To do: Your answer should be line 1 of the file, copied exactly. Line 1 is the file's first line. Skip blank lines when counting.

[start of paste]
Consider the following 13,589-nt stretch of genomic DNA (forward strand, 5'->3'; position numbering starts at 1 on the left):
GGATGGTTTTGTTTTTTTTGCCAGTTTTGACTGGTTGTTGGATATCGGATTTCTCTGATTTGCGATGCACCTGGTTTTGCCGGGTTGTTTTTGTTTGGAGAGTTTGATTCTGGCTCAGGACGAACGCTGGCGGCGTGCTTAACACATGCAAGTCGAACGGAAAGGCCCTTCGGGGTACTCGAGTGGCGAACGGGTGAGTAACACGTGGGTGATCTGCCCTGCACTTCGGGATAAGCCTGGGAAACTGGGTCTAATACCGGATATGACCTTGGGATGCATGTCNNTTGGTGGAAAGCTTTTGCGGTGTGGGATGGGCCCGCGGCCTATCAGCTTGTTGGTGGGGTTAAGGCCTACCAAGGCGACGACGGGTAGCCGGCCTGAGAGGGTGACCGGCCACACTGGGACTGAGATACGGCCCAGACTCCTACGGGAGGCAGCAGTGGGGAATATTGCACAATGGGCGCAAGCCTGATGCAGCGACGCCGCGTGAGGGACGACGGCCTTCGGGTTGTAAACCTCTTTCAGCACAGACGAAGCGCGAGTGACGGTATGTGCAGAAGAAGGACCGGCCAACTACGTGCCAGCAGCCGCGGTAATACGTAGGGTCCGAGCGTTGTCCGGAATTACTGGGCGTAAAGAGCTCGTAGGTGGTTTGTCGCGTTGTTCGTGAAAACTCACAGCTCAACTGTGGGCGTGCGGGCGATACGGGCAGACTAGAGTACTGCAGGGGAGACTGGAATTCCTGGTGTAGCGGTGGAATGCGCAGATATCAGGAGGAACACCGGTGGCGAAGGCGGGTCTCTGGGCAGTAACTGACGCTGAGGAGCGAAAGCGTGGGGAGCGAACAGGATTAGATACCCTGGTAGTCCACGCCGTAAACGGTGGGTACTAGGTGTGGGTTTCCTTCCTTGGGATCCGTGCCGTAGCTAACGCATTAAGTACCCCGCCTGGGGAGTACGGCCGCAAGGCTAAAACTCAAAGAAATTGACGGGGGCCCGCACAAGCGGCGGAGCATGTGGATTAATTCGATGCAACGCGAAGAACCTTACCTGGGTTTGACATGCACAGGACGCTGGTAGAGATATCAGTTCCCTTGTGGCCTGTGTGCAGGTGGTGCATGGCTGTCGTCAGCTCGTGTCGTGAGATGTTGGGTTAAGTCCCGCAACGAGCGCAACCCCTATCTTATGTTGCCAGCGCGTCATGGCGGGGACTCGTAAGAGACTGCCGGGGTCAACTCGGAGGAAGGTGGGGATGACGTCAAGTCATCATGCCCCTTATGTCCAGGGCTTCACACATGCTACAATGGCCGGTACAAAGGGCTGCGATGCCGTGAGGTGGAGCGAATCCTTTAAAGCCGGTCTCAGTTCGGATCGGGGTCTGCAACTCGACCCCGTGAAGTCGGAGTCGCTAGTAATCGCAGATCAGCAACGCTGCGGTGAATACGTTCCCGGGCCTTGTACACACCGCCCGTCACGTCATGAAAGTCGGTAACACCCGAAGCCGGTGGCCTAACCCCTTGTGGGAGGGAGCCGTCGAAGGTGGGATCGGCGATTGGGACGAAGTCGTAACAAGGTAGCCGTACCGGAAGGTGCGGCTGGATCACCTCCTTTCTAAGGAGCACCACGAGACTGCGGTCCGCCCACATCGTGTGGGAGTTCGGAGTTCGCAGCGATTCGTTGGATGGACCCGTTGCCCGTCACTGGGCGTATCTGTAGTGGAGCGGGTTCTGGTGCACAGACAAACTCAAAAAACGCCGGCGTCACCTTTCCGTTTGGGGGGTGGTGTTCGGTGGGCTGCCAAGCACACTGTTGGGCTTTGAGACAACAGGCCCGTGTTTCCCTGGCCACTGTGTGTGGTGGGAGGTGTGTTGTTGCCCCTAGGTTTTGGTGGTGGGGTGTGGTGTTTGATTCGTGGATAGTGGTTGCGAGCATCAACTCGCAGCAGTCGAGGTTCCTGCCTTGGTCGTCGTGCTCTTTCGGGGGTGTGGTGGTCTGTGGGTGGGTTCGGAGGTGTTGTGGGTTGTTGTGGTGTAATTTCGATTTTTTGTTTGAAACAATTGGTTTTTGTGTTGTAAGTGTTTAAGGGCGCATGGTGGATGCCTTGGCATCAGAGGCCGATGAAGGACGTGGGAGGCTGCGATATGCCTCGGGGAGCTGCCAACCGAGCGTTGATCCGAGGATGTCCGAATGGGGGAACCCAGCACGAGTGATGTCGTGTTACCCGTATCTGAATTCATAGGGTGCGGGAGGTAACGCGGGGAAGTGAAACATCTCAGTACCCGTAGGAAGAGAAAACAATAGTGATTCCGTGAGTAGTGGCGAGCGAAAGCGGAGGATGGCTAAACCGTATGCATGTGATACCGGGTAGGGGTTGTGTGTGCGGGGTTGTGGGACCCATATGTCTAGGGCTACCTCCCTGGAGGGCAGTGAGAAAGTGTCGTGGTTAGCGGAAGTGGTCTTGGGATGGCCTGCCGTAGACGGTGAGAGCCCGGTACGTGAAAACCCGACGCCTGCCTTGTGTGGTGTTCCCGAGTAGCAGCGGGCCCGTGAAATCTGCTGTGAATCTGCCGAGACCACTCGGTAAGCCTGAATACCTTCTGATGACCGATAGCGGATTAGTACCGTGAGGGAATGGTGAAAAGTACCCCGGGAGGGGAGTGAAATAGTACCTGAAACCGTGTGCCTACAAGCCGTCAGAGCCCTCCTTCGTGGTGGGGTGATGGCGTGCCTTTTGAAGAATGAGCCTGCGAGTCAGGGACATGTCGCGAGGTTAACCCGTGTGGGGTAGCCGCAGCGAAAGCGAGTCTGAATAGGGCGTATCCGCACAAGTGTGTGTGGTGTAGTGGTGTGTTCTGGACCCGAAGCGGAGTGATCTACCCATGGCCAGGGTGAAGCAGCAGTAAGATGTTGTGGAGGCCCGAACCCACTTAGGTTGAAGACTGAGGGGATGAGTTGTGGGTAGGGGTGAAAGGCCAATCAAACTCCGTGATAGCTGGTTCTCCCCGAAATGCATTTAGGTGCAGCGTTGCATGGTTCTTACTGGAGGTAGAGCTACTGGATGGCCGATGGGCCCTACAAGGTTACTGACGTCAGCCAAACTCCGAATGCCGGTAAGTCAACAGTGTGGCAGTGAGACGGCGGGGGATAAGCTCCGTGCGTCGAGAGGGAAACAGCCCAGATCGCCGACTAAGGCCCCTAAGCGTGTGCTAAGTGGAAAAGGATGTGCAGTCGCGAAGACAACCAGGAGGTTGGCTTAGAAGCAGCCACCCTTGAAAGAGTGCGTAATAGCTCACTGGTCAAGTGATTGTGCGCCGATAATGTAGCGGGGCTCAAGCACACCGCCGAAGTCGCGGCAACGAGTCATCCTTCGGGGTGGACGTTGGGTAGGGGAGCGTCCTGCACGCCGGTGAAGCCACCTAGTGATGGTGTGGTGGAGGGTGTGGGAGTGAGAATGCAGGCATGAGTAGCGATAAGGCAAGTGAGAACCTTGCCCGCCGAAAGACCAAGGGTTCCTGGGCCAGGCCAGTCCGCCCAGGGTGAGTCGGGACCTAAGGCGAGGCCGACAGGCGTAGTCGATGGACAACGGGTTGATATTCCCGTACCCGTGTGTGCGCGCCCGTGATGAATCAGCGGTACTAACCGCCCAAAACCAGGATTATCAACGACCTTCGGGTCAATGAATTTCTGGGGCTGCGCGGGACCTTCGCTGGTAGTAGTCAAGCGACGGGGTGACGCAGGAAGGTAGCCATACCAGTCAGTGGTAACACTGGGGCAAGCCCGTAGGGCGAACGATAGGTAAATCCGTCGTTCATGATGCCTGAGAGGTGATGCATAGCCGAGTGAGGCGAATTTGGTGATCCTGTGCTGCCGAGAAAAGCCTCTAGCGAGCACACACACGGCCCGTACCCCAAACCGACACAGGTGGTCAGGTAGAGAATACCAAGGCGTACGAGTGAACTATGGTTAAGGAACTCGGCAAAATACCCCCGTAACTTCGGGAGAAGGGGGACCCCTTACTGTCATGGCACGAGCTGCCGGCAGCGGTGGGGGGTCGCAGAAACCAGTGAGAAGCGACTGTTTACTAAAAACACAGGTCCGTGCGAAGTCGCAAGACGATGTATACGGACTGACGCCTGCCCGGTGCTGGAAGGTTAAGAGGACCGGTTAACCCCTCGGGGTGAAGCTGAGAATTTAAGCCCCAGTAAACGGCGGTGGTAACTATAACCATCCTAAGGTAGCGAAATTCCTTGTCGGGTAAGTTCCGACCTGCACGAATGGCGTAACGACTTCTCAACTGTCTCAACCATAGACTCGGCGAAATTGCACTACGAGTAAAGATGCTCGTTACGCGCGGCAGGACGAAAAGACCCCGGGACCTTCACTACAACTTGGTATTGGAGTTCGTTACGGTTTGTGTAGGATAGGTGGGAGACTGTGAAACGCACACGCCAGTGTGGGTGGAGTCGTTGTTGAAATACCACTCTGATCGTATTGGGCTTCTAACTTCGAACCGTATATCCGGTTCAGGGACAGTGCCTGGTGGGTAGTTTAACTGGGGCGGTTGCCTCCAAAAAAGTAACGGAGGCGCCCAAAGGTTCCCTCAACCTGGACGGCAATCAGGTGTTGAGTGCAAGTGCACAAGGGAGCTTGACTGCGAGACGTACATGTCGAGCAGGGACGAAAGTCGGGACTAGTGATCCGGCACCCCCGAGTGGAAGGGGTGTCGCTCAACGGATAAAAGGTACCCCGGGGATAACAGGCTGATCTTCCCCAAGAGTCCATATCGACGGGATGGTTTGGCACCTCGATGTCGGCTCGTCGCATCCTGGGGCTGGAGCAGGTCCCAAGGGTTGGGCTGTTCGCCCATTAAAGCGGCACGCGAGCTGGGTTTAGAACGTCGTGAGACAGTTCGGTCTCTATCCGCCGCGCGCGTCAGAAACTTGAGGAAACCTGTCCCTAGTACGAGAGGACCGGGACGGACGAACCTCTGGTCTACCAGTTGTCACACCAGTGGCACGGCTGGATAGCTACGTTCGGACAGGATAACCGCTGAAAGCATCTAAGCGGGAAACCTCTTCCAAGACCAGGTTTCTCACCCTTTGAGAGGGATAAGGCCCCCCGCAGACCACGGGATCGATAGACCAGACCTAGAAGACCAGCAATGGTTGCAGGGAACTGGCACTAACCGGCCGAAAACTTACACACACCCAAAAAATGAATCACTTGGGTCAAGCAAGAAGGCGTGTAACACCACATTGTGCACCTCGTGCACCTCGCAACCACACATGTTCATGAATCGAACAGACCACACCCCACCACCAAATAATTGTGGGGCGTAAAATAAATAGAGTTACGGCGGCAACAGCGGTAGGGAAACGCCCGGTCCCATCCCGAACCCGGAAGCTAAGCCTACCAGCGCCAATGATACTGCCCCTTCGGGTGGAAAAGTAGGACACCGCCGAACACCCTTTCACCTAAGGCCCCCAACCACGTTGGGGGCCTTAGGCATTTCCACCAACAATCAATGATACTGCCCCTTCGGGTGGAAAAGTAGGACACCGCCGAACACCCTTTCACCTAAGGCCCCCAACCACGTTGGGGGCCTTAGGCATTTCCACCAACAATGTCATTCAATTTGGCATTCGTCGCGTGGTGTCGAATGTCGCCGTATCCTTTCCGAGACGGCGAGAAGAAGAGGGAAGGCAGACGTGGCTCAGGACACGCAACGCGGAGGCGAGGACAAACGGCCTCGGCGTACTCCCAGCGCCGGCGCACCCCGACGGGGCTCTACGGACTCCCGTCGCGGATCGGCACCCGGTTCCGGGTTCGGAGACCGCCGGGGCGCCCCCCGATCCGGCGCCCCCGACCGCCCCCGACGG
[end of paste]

Consider the following 13,589-nt stretch of genomic DNA (forward strand, 5'->3'; position numbering starts at 1 on the left):